Zambrano uses this inquiry to provide a unifying theory of discovery that moves the discourse beyond standard debates about instrumental justifications. Throughout the article, he is candid about the limitations of this approach. Much of the force of his argument derives from the unique characteristics of private enforcement litigation, particularly that Congress has delegated much of the enforcement authority in the relevant statutory regimes to private parties. This, of course, excludes a large chunk of litigation based in state law and common law causes of action. Zambrano acknowledges that mass-tort and other complex litigation has a similar structure to private enforcement litigation in that “discovery in mass torts cases produces similar effects [as private enforcement litigation] so it may be illustrative of regulatory discovery.” But he also argues that mass tort litigation does not share the key quasi-public features that make private enforcement litigation such an ideal candidate for a theory of expansive discovery—private enforcement litigation is an extension of the congressional delegation of enforcement power that underlies the exercise of administrative subpoenas, while mass torts arise from a long common law tradition of state law. Is it possible to have a unified theory of discovery that is premised so heavily on litigation to privately enforce public statutes and ignores a large swath of other litigation in federal courts? To the extent that the argument for discovery in these types of cases is exceptionally strong, one worries where the scope of discovery might land in a mass-tort MDL or any litigation at all outside of the federal system.
Towards the end of the article, Zambrano alights on the idea of trans-substantivity. He intuits that if his theory is heavily predicated on a type of litigation and causes of action that are uniquely situated in the American legal landscape, then he might have a problem with trans-substantivity–the principle (purportedly essential to the Federal Rules of Civil Procedure) that procedural rules apply uniformly across litigation without regard for the underlying substantive law. He points to Rule 26 and argues that the scope of discovery is non-trans-substantive—governed by a case-specific and discretionary standard that is capacious enough to accommodate different factual scenarios and broad enough to incorporate the underlying purposes of different causes of action, such as private enforcement actions.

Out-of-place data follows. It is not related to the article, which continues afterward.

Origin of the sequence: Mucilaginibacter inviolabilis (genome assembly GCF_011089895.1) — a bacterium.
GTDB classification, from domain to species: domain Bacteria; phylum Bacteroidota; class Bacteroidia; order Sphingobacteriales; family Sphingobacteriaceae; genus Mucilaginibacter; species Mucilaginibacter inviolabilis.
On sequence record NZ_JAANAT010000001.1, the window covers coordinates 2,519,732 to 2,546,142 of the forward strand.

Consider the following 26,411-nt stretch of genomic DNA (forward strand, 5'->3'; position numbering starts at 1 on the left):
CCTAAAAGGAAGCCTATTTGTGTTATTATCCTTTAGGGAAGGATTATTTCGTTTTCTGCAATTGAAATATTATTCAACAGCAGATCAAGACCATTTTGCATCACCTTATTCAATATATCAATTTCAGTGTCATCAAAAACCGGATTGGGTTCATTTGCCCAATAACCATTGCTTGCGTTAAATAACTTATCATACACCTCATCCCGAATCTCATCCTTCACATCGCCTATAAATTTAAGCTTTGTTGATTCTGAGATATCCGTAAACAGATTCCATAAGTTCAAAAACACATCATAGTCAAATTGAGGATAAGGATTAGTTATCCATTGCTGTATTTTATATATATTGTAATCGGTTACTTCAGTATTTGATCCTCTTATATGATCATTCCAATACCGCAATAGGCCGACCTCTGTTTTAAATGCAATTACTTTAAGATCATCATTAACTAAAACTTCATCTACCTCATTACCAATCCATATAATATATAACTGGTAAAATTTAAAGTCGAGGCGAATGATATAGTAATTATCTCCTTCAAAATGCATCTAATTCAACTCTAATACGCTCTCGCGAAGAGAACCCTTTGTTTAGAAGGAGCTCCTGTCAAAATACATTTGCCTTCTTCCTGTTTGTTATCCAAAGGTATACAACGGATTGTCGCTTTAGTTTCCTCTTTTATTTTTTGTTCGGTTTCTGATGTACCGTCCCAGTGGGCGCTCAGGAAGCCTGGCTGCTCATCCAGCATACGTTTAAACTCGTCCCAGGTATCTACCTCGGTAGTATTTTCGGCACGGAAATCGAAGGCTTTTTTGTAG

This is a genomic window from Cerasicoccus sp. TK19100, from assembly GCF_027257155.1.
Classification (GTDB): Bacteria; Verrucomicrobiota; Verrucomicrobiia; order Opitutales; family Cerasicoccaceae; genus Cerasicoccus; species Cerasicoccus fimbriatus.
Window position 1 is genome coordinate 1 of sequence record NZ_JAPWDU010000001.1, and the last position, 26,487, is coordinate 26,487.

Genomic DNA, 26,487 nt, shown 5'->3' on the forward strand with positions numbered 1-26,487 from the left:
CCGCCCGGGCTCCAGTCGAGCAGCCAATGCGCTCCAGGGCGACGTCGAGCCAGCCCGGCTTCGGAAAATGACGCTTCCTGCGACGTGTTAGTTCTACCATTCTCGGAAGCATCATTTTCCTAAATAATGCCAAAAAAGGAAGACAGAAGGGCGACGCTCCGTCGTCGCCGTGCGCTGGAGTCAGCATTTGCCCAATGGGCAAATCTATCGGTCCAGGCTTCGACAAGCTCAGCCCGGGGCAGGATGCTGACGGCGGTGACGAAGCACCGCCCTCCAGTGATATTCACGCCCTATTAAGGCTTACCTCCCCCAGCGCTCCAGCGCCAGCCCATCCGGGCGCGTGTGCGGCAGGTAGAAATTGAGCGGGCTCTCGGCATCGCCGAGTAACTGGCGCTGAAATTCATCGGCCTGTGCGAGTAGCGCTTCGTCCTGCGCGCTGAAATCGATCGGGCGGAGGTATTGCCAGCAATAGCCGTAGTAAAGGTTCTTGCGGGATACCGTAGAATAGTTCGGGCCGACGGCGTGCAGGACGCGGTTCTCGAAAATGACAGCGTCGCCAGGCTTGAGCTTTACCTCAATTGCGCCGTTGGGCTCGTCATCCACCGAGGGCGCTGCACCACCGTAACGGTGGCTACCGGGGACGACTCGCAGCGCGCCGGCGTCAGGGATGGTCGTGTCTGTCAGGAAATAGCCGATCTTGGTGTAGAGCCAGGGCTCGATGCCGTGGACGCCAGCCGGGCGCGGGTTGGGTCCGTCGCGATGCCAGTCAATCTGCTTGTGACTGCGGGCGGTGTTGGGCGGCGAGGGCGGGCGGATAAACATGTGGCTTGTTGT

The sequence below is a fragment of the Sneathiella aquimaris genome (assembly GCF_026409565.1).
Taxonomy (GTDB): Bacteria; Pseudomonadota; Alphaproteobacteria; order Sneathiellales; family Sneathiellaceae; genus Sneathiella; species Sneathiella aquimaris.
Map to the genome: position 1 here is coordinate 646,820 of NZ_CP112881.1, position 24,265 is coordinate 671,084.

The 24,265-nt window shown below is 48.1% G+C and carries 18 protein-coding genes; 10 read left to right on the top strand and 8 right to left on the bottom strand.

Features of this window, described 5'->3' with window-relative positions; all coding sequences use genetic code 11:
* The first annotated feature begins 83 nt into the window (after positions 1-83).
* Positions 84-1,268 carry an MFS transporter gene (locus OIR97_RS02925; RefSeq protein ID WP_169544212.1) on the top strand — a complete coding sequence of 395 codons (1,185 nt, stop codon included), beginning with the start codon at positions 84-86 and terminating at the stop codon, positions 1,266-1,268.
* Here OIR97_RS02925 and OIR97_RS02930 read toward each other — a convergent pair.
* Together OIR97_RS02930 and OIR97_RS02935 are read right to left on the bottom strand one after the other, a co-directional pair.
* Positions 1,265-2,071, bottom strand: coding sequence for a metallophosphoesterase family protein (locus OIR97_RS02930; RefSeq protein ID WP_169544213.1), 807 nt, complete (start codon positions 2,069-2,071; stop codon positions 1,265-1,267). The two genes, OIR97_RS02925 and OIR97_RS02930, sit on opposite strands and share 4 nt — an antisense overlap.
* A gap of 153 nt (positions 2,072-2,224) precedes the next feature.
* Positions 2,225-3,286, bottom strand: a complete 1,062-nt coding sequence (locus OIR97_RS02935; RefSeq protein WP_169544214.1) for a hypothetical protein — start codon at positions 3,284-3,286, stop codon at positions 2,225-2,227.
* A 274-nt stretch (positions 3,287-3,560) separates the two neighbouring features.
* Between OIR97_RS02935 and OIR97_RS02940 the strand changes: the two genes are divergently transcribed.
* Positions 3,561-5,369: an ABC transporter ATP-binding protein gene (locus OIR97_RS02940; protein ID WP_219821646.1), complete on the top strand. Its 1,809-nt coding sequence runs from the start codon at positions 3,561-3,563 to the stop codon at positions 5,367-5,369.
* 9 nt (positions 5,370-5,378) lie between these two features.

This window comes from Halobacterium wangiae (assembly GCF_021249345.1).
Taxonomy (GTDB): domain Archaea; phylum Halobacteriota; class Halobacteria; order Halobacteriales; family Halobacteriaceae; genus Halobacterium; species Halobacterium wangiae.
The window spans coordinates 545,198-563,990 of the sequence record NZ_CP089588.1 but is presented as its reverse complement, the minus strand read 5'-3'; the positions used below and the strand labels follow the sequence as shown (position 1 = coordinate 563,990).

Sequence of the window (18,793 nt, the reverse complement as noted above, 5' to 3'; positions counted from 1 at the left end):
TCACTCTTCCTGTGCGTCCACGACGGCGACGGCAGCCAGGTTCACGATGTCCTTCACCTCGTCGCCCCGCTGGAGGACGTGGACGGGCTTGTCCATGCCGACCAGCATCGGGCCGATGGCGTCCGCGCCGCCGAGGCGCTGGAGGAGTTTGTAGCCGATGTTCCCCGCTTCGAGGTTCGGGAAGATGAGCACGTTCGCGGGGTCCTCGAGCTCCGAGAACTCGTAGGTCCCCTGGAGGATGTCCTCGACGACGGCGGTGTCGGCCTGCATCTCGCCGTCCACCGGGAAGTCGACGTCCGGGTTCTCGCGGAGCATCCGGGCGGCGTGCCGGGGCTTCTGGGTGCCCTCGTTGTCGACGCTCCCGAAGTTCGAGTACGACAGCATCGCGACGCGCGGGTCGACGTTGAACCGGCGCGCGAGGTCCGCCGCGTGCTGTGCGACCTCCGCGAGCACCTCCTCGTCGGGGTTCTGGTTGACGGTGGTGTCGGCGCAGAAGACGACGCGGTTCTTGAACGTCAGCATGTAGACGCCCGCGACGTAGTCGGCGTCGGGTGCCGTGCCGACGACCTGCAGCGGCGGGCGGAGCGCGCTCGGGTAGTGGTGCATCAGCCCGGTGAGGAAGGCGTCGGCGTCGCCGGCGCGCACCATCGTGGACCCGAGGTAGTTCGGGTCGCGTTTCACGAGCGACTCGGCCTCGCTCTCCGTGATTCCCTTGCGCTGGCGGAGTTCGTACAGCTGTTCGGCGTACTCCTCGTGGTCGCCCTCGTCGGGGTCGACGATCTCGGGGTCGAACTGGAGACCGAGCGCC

While the appeal to the flexibility and broad discretion inherent in American discovery practice is a perfectly satisfactory answer, I think it is a missed opportunity to underscore the depth and importance of his article as a whole. If we continue to conceive of American-style discovery as a means rather than an end, trans-substantivity forms a serious barrier to a theory whose strongest underpinnings are tied to the peculiarities of private enforcement litigation. But once we have freed ourselves from framing discovery in almost exclusively instrumental terms, discuss it as its own end, and perhaps engage the vocabulary of remedies, the problem of trans-substantivity fades away. If discovery is not primarily an instrument or tool of litigation, that tool need not be a one-size-fits-all affair. It is within this larger reframing of the discovery debate that Zambrano’s article will make a lasting contribution that extends far beyond the private enforcement context.